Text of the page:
The Teen Appeal

Giving truth to Memphis youth

Let’s get ready to Rumble

By Courtney Cox (Central High School)

Rumble is a novel by New York Times best-selling author Ellen Hopkins. Photo by Courtney Cox.

Rumble is a novel by New York Times best-selling author Ellen Hopkins. Photo by Courtney Cox.

Can an atheist be saved? 

The author of Crank and Tricks, Ellen Hopkins, tells a riveting story of a young teen dealing with faith and forgiveness in her newest book Rumble.

The main character, Matthew Turner, does not have faith in anything. His family is in shambles after his younger brother was bullied so profusely, that it resulted in his suicide. Turner’s so-called friends turned their backs on him when times got tough. He also feels that some all-powerful creator lets too much bad stuff happen. Lastly, he is no believer in some “it gets better” psychobabble.

No matter what his girlfriend, Hayden, says about faith and forgiveness, there is no way Matthew is willing to forgive those he blames. He’s decided to “live large and go out with a huge bang” and whatever happens, happens. However, a horrific event plunges Matt into a dark, silent place and he hears a rumble—a rumble that wakes him up, calling everything he’s ever disbelieved into question.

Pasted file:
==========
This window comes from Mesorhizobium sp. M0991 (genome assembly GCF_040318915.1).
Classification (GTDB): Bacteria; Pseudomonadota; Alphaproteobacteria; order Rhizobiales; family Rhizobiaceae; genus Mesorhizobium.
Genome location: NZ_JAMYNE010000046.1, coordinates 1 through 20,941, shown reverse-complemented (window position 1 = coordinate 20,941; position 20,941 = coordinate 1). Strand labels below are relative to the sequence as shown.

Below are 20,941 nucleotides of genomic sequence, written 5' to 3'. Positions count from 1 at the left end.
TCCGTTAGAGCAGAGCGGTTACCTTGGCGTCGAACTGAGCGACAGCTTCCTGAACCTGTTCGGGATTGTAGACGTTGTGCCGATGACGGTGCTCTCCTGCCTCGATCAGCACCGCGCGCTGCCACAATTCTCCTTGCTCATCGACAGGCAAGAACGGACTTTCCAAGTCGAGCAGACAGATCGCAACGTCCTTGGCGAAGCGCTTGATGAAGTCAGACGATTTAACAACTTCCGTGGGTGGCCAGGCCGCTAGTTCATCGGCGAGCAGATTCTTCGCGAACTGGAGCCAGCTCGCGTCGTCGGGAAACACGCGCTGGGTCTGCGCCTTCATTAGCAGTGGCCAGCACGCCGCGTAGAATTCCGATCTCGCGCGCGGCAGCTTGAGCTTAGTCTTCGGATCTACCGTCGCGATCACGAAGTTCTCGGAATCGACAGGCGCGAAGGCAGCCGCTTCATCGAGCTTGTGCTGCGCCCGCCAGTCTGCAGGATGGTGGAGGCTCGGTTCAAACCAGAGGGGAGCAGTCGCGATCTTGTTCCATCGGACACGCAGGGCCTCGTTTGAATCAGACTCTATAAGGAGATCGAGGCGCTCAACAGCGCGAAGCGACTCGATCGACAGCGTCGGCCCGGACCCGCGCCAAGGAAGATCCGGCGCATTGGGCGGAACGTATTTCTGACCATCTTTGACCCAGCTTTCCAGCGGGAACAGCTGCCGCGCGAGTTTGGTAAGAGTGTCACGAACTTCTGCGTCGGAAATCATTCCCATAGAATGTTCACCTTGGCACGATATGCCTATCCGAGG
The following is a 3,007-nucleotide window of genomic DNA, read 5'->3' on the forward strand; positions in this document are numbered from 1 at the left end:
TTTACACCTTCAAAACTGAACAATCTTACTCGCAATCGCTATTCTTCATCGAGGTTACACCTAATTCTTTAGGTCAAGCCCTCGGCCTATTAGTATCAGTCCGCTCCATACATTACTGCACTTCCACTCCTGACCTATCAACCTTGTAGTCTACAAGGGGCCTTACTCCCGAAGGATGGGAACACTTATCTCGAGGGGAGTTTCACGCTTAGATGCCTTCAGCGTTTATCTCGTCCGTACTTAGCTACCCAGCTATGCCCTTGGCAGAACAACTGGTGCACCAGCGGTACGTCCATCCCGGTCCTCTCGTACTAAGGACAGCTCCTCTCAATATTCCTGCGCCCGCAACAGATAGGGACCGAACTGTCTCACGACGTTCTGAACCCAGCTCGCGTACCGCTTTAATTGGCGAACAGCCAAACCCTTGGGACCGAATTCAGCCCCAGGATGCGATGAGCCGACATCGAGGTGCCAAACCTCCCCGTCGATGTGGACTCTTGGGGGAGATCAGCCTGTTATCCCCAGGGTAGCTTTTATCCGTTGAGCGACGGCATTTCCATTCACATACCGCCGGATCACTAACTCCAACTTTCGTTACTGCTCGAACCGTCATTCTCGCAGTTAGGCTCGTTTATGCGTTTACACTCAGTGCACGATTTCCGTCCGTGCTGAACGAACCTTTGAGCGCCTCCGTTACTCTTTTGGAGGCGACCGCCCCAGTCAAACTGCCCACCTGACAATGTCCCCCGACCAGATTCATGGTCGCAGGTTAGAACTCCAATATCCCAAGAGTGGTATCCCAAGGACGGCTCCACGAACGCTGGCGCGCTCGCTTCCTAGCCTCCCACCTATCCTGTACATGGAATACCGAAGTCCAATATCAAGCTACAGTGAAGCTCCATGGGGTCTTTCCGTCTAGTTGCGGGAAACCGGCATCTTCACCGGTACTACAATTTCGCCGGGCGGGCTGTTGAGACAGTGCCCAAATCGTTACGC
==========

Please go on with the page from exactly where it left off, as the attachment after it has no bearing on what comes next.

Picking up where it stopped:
The story delves into the darker side of adolescence. Turner, deals with his dysfunctional family on a daily basis. His father is a raging alcoholic and his mother distances herself from her husband and son.

His younger brother, Luke, committed suicide after being bullied for his homosexuality. The reader experiences Turner’s life slowly crumble around him to the point of almost no return, but once fate does not fix everything, it gives Matt the will to continue.

This novel contains themes such as forgiveness, religion, homosexuality and tolerance for those who are different from us. Hopkins’ work delves into the challenges teens face everyday but may not vocalize it to their parents. Hopkins’ captures her readers with her vivid words, provides the sharp punches of imagery and the overwhelming sea of emotion one experiences when reading her work.

High school students will undoubtedly enjoy this and schools should have a copy in the library. This story speaks words beyond the normal ‘compare and teach’ lessons that some textbooks do not always have the ability to do.


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